The CMWEB 270 class I teach covers many of the fundamentals of ethical hacking. Of course, one of the main problems one encounters when teaching ethical hacking is providing links to vulnerable websites. Yes, one can easily create a vulnerable site. However, many hosting providers don’t like you to post the vulnerable sites on their servers (for example, in a reseller account, it is possible to walk across multiple “sites” depending on the vulnerability being exploited). Wouldn’t it be nice if there was the ability to spin up a vulnerable sandbox, cover the exploits, and then remove the sandbox. This is precisely what the Hack.Me is all about. This service is provided by eLearnSecurity and is free for academic use (you must agree to abide by their terms of service).
I thought it might be helpful to review some of the fundamentals of working with this environment. Obviously, you first need an account. Once you have an account, you can create your own environments or you can use one of the provided examples. If you are just getting started, I recommend trying out some of the pre-built modules (search through the examples). For example, there is a U-Hack-It! example (complete with tutorials). You spin up a sandbox (which you have a unique URL to access). You can then try out various exploits. A simple example would be to supply a username of hacker’ OR ‘a’=’a and a password of haha’ OR 1+2=’3 to take advantage of a common SQL injection vulnerability. The results are shown in the screen capture below.
Once you have mastered the fundamentals, consider trying out some of the other examples. Since I have spent a fair amount of time covering WordPress vulnerabilities in the past, I thought it might be time to focus a bit on Joomla!. Let’s try out the supplied example using Joomla! 1.5 and reset our password. Yes, it really is as simple as shown below. This sort of information is readily available via search engines. If you are running Joomla! 1.5, this might be a wake up call to upgrade your system. Note: I am certainly not advocating an attack on any vulnerable installation. In fact, such an attack is highly illegal and you will likey be prosecuted. However, from an ethical hacking perspective, you should be aware of these sorts of vulnerabilities (after all, hackers certainly are aware). Google (and other search engines make this sort of information readily available).
Once you spin up the Joomla sandbox, you will see a screen like the following:
One of the exploits in this version of Joomla is to trick the system into thinking you have reset your password (of course, you use the default login of admin). Simply append the following string to your Joomla! 1.5 installation initial page – /index.php?option=com_user&view=reset&layout=confirm. Yep, that is all you need to do to break Joomla! 1.5. The software thinks that you have just sent a valid password reset and that it has sent you an email to confirm. That emila contains a verification token. Joomla! next asks you to enter the token. In my case, I chose to enter a single tick mark instead.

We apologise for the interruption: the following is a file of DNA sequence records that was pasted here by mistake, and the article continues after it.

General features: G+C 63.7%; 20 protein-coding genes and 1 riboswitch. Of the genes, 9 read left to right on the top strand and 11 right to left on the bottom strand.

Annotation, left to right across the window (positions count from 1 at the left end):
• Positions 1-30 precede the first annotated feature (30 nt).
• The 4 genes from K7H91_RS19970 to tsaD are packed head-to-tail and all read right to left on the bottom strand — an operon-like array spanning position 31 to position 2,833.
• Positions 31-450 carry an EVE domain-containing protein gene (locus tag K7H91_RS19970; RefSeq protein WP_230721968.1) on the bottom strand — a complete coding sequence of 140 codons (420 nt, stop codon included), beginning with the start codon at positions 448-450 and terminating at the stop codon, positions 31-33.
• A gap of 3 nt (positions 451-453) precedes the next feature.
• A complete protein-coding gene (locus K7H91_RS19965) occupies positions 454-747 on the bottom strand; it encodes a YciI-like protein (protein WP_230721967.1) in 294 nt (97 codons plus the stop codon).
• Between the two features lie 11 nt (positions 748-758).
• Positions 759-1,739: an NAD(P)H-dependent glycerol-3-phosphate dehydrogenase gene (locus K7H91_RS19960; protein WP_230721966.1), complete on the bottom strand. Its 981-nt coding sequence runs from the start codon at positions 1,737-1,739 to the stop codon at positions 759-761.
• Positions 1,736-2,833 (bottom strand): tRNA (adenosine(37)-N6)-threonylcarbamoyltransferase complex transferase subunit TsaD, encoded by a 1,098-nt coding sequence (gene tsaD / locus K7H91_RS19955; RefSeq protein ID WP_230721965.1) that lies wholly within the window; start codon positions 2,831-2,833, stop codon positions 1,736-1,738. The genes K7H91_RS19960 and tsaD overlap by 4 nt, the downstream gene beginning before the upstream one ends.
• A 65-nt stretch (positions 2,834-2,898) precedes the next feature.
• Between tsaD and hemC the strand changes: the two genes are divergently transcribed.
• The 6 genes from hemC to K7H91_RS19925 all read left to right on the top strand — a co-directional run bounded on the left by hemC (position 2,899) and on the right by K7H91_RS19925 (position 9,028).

You will immediately be asked to change your password. In my case, I chose that old standby of mine in my classes – fredderf.
And… I receive confirmation that my password has been reset. As you can see, I could login to the site at this point.
However, why not try out the back end. I did just change the admin password after all. So I go to the administration part of the site and enter the credentials I just modified.
And I am now in the site as the administrator. Yes, it really was that simple. Again, if you are reading this and have a Joomla! 1.5 site, upgrade now. Don’t wait. At a minimum, get rid of the admin user. Then upgrade. Don’t put it off. Who knows who else is reading this post.
Ok, now you have an idea of how to use Hack.me and work with supplied examples. But, what if you want to populate your own? You can also do that.
For example, I created a blindingly simple example which I discussed at the Web Professionals and Adobe User Group meeting last night.
Surprisingly, this even showed up on the main list of examples for the site (perhaps it was a slow day when I modified this). I know it is for the latest HackMes, but it managed to stay there for a while.
First, you should create your working example locally and then make a zip archive of all files. Obviously, this will be more complicated if you want to use databases.
You next create your HackMe and provide basic information.
You then upload necessary files and folders (I find it easiest to upload a zip archive, but you can upload individual files).
You next set the privileges for these files and folders.
You then specify the server environment. In my case, I chose IIS 7.
Next, if you are using databases, you define those and populate them. In my case, I did not take this approach (after all, it is a blindingly simple example).
Of course, you then test your work, save it and publish it. The final stap indicates whether others can view your work or not.
Even after you have published your work, someone will need to review it (this is a hosted facility, after all). If you want to try out the blindingly simple example, just visit it. You should be prompted to spin up a new sandbox (which is 99% yours).
After you agree to the terms of service, you can use the sandbox. I recommend deleting the sandbox when you are finished (no need to take up a lot of extra space on the server if you are not using it).
I am curious as to your thoughts regarding Hack.Me. Do you plan to use it? I look forward to your comments.